Tertiary stent-in-stent for obstructing colorectal cancer: A case report and literature review.


Department of Digestive Endoscopy, Sant'Andrea Hospital, Sapienza University of Rome, Rome 00189, Italy. [Email]


BACKGROUND : Self-expandable metal stents (SEMSs) are frequently used in the setting of palliation for occluding, inoperable colorectal cancer (CRC). Among possible complications of SEMS positioning, re-obstruction is the most frequent. Its management is controversial, potentially involving secondary stent-in-stent placement, which has been poorly investigated. Moreover, the issue of secondary stent-in-stent re-obstruction and of more-than-two colonic stenting has never been assessed. We describe a case of tertiary SEMS-in-SEMS placement, and also discuss our practice based on available literature.
METHODS : A 66-year-old male with occluding and metastatic CRC was initially treated by positioning of a SEMS, which had to be revised 6 mo later when a symptomatic intra-stent tumor ingrowth was treated by a SEMS-in-SEMS. We hereby describe an additional episode of intestinal occlusion due to recurrence of intra-stent tumor ingrowth. This patient, despite several negative prognostic factors (splenic flexure location of the tumor, carcinomatosis with ascites, subsequent chemotherapy that included bevacizumab and two previously positioned stents (1 SEMS and 1 SEMS-in-SEMS)) underwent successful management through the placement of a tertiary SEMS-in-SEMS, with immediate clinical benefit and no procedure-related adverse events after 150 d of post-procedural follow-up. This endoscopic management has permitted 27 mo of partial control of a metastatic disease without the need for chemotherapy discontinuation and, ultimately, a good quality of life until death.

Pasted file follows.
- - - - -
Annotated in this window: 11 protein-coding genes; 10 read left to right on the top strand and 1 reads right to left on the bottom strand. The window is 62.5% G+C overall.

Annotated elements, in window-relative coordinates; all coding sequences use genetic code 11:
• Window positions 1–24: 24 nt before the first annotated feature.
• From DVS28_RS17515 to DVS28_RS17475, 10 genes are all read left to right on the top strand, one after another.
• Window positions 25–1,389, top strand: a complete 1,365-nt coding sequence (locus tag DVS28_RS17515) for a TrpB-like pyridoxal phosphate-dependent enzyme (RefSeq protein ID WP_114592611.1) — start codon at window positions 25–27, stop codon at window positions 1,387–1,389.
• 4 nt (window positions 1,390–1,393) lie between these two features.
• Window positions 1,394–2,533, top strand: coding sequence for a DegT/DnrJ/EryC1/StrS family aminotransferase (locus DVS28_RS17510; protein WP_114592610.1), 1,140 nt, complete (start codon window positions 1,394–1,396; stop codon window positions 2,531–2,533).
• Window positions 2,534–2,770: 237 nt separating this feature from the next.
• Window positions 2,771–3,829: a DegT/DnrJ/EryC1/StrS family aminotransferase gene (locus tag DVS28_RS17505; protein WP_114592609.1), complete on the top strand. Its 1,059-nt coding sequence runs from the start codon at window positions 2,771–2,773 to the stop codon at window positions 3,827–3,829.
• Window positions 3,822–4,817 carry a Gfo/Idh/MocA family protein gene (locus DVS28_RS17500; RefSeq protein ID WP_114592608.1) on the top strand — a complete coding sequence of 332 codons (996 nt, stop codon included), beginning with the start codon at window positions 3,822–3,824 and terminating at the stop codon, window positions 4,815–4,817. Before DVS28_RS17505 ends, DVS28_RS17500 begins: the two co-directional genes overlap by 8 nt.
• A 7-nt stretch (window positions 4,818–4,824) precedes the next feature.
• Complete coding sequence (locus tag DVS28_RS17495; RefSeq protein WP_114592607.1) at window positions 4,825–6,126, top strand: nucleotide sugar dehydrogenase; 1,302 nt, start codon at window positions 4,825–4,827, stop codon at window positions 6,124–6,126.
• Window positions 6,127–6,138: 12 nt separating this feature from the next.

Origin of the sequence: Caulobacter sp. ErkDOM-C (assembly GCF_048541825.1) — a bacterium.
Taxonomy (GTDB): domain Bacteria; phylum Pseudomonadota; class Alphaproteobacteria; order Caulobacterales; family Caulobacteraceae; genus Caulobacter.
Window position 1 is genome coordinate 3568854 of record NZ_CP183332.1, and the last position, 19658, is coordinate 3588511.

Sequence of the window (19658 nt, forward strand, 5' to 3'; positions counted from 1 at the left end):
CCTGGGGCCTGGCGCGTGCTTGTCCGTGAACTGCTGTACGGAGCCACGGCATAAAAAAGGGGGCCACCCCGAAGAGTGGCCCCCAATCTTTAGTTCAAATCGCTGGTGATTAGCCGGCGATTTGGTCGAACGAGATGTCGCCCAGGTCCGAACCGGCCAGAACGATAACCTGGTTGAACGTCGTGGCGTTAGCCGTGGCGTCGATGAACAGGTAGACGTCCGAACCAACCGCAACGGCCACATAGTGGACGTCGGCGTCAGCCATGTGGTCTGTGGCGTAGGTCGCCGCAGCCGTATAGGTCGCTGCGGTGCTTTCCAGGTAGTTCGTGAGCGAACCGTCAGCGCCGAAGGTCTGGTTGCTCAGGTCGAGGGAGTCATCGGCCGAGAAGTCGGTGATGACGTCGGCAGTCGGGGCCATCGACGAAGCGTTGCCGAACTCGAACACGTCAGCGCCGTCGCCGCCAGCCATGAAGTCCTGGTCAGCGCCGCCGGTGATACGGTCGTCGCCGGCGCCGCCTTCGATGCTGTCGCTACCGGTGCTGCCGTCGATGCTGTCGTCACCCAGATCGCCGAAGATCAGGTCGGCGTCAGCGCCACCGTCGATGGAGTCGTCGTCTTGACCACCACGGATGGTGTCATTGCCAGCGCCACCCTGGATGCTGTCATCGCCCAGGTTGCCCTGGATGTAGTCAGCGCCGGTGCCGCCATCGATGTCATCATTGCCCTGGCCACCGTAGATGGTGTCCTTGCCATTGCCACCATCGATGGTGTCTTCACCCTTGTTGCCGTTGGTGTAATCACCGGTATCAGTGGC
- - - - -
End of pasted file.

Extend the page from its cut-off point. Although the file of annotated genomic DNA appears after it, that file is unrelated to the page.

CONCLUSIONS : Tertiary SEMS-in-SEMS is technically feasible, and appears to be a safe and effective option in the case of recurrent SEMS obstruction.


Bevacizumab,Case report,Colorectal neoplasms,Intestinal obstruction,Palliative care,Self-expandable metallic stents,